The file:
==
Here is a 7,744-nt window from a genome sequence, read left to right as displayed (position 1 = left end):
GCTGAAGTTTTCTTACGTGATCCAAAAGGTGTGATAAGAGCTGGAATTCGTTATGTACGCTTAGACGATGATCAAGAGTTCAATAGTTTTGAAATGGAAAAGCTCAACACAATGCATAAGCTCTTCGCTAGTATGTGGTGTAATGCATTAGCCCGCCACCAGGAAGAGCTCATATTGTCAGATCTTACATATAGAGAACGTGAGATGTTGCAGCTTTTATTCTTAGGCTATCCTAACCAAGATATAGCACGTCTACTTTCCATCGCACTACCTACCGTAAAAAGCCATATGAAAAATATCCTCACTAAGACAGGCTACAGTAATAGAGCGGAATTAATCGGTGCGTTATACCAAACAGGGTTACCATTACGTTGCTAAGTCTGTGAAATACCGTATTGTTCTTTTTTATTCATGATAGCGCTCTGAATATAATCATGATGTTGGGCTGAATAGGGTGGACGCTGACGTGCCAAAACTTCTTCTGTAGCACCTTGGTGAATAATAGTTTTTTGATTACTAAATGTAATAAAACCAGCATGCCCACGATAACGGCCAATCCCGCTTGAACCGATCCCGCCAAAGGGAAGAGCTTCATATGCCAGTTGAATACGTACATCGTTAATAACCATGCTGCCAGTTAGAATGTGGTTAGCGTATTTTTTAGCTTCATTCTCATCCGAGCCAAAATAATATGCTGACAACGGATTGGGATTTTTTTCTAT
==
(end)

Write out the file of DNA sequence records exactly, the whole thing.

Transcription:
Here is a 7,744-nt window from a genome sequence, read left to right as displayed (position 1 = left end):
GCTGAAGTTTTCTTACGTGATCCAAAAGGTGTGATAAGAGCTGGAATTCGTTATGTACGCTTAGACGATGATCAAGAGTTCAATAGTTTTGAAATGGAAAAGCTCAACACAATGCATAAGCTCTTCGCTAGTATGTGGTGTAATGCATTAGCCCGCCACCAGGAAGAGCTCATATTGTCAGATCTTACATATAGAGAACGTGAGATGTTGCAGCTTTTATTCTTAGGCTATCCTAACCAAGATATAGCACGTCTACTTTCCATCGCACTACCTACCGTAAAAAGCCATATGAAAAATATCCTCACTAAGACAGGCTACAGTAATAGAGCGGAATTAATCGGTGCGTTATACCAAACAGGGTTACCATTACGTTGCTAAGTCTGTGAAATACCGTATTGTTCTTTTTTATTCATGATAGCGCTCTGAATATAATCATGATGTTGGGCTGAATAGGGTGGACGCTGACGTGCCAAAACTTCTTCTGTAGCACCTTGGTGAATAATAGTTTTTTGATTACTAAATGTAATAAAACCAGCATGCCCACGATAACGGCCAATCCCGCTTGAACCGATCCCGCCAAAGGGAAGAGCTTCATATGCCAGTTGAATACGTACATCGTTAATAACCATGCTGCCAGTTAGAATGTGGTTAGCGTATTTTTTAGCTTCATTCTCATCCGAGCCAAAATAATATGCTGACAACGGATTGGGATTTTTTTCTAT